02 May 2018 19:54 IST

Designing the future

Design is not what organisations should do as an activity, it should become a way of life

The term ‘design thinking’ has been around for a long time, but it is only in the last few years that it has been embraced in spirit. When we think of products with good design, which ones come to mind? Apple’s iPhones? Coke cans? What is it about these products that reflect the design aspect particularly well?

Indra Nooyi had an agenda for Pepsi in 2012 — to drive innovation through design. Design, according to her, was far more than packaging, colours, or labels; it is that aspect of the product that makes consumers fall in love with the overall experience, right from purchase and consumption to the storage and disposal of the product. This means that the consumer’s insights and feedback have to be sought and factored into the design experience.

Building an intuitive product

Take, for example, the Pepsi Spire. This is a touch-screen machine that dispenses soft drinks through a fountain system, though the Spire goes beyond what traditional fountains do, which is simply pour the selected drink according to the chosen volume. The iPad installed in the Spire helps elevate the consumer interaction to a new level.

When you swipe your ID, the Pepsi Spire talks to you. It reminds you of your last purchase and invites you to try new drinks. While the drink is being dispensed, the Spire has visuals of the process, making the entire process interactive.

The Spire isn’t just a fountain dispenser, but an intelligent companion that helps you make a choice in an engaging manner. Obviously, this wasn’t the output of a design engineer, but a collaboration between consumer research teams, retailers, packaging vendors, product developers and, of course, the finance department. Design thought demands a coming together of all disciplines.

Empathy with the consumer

A key advantage of design thinking is that it builds emotional empathy with consumers. Take another example from Pepsi. The company observed that potato chips are consumed differently by men and women, and that, as they come to the end of the pack, men tend to empty the packet into their mouths, which women don’t do for fear of the crumbs falling on them or staining their clothes.

Pepsi also noticed that men didn’t mind the noise made while eating chips, while women did. Another observation was that men didn’t care about being seen snacking, while women did. Taking all these observations into account, Pepsi launched a pack of chips stacked in a plastic tray inside a canister. Women could keep them at their workplace desks, take a piece as and when they wanted, and eat it quietly, leaving the rest in the pack without compromising the crispness. This required design thinking.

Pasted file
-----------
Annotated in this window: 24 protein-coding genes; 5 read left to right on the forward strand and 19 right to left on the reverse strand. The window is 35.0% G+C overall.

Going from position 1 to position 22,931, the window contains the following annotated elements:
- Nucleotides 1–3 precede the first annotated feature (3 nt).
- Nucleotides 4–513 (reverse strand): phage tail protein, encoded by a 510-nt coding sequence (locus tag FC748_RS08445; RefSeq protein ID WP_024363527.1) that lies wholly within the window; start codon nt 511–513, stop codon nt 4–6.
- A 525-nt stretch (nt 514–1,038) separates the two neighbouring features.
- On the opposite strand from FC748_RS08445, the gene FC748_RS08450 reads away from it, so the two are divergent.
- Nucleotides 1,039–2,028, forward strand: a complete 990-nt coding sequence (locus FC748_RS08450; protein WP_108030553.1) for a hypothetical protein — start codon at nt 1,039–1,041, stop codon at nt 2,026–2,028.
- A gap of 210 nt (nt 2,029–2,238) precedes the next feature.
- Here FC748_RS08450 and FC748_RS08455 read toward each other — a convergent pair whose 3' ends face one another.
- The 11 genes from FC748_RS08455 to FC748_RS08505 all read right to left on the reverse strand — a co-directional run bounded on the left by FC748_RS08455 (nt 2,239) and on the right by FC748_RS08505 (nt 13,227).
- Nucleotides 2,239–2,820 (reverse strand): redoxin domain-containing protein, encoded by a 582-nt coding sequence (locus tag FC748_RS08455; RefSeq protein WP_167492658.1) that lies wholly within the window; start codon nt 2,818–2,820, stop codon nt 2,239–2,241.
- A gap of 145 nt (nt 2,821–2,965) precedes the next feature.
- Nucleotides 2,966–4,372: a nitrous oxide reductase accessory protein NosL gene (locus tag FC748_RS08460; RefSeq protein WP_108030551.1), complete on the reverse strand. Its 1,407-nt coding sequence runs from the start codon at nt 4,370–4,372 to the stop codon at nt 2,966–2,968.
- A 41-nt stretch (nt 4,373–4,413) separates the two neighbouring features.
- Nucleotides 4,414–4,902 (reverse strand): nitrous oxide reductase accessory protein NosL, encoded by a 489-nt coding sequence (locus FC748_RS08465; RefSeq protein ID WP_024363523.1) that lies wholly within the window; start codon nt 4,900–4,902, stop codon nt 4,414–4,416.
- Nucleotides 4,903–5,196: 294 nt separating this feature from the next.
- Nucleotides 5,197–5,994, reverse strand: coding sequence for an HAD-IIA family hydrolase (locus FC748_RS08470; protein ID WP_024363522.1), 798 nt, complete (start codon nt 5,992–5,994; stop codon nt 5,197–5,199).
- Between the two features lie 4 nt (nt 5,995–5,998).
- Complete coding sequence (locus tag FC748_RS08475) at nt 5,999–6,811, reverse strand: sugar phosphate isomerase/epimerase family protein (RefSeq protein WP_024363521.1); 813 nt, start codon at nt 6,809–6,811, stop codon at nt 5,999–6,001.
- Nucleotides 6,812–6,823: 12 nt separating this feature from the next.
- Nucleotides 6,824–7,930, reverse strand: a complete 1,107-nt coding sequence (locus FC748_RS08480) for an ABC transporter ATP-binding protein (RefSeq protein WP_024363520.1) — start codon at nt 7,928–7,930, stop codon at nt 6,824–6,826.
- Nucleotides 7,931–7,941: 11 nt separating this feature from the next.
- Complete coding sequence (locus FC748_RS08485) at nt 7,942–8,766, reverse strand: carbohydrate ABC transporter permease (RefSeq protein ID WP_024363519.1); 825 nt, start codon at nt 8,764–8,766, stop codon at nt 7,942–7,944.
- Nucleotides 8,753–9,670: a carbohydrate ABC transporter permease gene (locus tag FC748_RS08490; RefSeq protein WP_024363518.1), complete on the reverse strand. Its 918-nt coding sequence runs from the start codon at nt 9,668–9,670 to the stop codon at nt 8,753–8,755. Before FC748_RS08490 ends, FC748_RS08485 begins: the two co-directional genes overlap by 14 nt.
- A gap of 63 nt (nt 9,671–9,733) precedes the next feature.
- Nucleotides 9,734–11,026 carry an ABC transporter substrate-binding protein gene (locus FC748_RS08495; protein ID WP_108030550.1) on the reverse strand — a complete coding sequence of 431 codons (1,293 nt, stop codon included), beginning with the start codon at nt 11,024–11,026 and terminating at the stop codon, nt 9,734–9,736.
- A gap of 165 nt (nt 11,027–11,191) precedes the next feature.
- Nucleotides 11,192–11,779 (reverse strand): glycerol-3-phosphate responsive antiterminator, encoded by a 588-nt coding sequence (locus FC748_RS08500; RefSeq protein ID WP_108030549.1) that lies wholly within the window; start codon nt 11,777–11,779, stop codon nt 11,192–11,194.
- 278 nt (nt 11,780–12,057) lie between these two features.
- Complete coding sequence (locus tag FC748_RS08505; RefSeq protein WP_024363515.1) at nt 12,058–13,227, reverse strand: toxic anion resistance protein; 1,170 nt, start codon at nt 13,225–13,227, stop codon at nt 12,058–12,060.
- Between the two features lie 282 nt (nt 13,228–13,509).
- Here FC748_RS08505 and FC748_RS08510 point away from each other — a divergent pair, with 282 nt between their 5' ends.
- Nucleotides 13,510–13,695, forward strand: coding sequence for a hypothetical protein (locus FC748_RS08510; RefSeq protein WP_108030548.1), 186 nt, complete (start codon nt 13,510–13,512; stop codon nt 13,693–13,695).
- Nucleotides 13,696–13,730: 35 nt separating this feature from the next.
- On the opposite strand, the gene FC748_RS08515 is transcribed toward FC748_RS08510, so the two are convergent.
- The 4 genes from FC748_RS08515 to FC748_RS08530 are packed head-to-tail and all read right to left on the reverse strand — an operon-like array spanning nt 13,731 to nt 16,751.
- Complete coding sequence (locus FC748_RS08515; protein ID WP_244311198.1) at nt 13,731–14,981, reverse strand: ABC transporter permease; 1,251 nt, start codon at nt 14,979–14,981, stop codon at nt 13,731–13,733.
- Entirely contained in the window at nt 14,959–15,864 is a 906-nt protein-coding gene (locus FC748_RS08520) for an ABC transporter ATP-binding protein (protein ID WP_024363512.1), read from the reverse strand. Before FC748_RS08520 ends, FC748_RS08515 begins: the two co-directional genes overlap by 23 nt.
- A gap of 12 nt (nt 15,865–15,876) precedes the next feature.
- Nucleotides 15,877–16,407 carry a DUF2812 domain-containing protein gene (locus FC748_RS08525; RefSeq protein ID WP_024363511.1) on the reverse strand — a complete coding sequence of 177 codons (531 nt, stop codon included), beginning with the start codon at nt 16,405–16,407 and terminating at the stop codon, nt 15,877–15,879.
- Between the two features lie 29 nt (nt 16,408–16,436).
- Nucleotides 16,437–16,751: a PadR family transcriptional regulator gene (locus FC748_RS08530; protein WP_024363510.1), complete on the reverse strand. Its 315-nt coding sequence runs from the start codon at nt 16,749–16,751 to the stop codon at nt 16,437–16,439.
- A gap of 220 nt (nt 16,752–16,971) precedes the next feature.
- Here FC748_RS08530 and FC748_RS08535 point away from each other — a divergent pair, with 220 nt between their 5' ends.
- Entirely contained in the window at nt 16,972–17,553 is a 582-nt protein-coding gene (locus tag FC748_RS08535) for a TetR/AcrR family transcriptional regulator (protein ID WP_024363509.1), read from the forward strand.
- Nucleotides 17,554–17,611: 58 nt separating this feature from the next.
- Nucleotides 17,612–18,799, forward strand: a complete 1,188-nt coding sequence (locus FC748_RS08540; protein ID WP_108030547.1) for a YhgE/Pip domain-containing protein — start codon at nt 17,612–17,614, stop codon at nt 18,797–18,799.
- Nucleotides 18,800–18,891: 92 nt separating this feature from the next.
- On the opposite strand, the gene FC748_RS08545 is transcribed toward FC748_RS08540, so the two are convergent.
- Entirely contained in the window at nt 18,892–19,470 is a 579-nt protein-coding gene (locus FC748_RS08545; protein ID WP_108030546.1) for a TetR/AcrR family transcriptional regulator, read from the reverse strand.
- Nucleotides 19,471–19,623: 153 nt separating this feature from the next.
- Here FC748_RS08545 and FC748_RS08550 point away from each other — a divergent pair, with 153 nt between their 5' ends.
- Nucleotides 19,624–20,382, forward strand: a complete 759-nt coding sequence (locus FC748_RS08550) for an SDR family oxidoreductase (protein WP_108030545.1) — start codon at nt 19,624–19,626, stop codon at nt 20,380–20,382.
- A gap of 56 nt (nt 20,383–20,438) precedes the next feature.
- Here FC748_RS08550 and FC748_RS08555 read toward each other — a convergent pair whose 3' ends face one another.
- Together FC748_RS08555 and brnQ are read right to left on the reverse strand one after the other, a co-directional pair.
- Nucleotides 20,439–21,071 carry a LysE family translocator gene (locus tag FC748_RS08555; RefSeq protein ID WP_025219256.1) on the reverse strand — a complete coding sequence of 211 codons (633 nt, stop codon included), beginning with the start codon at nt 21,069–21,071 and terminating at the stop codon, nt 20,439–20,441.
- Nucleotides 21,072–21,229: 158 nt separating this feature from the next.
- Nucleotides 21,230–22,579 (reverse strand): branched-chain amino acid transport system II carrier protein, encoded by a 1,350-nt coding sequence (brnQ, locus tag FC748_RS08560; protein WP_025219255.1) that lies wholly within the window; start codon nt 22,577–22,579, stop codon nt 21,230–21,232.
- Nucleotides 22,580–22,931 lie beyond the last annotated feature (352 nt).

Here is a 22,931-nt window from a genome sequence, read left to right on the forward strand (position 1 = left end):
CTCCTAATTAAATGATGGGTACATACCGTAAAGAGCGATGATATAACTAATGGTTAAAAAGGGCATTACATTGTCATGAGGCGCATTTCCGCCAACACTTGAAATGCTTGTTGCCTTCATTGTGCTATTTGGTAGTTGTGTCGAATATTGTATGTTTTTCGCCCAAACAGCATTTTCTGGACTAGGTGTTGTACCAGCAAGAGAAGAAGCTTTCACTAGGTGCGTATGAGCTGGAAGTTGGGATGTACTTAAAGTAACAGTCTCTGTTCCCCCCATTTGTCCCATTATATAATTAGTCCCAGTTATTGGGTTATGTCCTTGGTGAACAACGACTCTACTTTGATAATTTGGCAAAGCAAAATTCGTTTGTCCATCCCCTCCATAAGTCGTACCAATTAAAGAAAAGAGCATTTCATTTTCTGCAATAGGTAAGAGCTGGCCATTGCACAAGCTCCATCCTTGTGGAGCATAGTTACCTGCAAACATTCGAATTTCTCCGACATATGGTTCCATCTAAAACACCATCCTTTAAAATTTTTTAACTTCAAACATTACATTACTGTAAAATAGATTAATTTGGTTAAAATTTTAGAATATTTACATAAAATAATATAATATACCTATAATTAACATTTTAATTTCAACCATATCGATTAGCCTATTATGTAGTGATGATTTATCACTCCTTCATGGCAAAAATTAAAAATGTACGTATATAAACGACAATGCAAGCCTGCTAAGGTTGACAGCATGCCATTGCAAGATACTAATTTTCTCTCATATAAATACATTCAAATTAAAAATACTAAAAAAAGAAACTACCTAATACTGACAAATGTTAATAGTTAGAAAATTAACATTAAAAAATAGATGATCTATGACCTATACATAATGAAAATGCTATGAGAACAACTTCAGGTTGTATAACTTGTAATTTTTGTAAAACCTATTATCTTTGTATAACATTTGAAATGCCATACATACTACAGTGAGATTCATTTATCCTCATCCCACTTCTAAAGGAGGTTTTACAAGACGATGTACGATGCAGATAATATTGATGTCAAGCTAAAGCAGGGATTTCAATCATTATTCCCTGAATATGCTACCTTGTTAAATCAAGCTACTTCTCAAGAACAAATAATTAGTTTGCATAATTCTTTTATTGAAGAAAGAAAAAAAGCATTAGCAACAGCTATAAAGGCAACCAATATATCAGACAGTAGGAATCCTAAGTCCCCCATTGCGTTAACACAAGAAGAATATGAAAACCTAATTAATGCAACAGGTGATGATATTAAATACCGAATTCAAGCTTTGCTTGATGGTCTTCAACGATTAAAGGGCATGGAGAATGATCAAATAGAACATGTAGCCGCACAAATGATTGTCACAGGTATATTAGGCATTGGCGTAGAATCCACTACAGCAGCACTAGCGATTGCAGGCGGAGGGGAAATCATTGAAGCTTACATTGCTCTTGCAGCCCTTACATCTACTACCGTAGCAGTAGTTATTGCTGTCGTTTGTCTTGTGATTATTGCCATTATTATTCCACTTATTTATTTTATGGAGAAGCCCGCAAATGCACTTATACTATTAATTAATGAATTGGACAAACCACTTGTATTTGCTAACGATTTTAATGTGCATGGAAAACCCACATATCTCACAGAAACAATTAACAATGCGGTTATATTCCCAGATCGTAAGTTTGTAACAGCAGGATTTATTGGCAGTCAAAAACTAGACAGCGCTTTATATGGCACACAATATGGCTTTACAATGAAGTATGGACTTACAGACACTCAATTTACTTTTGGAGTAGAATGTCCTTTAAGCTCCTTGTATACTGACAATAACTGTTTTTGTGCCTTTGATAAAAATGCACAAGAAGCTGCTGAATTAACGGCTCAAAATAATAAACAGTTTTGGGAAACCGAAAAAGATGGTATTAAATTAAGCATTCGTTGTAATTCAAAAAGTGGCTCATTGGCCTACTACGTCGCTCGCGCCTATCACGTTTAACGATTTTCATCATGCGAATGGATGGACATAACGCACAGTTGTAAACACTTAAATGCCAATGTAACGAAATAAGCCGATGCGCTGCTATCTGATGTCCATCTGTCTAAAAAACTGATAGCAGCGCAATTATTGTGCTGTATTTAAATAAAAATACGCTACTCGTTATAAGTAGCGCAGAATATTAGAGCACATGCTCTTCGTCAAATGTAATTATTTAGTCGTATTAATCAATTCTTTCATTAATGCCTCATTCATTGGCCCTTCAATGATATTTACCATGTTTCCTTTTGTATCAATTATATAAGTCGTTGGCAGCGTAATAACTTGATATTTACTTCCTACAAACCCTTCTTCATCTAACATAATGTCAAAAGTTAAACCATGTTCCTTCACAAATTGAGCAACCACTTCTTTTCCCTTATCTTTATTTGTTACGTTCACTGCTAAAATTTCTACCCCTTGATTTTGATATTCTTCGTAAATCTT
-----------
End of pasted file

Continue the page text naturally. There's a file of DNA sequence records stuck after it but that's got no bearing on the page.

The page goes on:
Providing a better experience

Earlier, it used to be more about what any company could manufacture. Today it is all about how can the consumer experience be made more pleasurable. With the availability of so much technology, the product needs to be ‘humanised’ before being offered at the market place. Of course, the transition is not easy but this is now becoming a survival strategy.

Here are some things that organisations could keep in mind and work towards while building a design-centric culture:

~ User protocol research: Observing how consumers use a particular product is essential for its success. Testing a product in the lab or a research environment does not reflect the possibilities or challenges in their entirety. Many times, users may not know what they want, but seeing them use the product will help generate ideas on how to improve the design.

~ Frequent prototyping: Leave all the prototypes of the working design out in a central area in the office for everyone to see and comment on. Good design does not have to be the outcome of a single department; it has to be viewed from all angles. This will build conversations and the final output will see the optimisation of both utility and elegance.

~ Tolerate failure: Just like innovation, design thinking demands a tolerance of failure before getting the final act right. Many iterations must be initiated, tests conducted and reviews built in. For this, a culture of tolerance of failure will help significantly.

Design is not what organisations should do as just another activity; rather, it should become a way of life.

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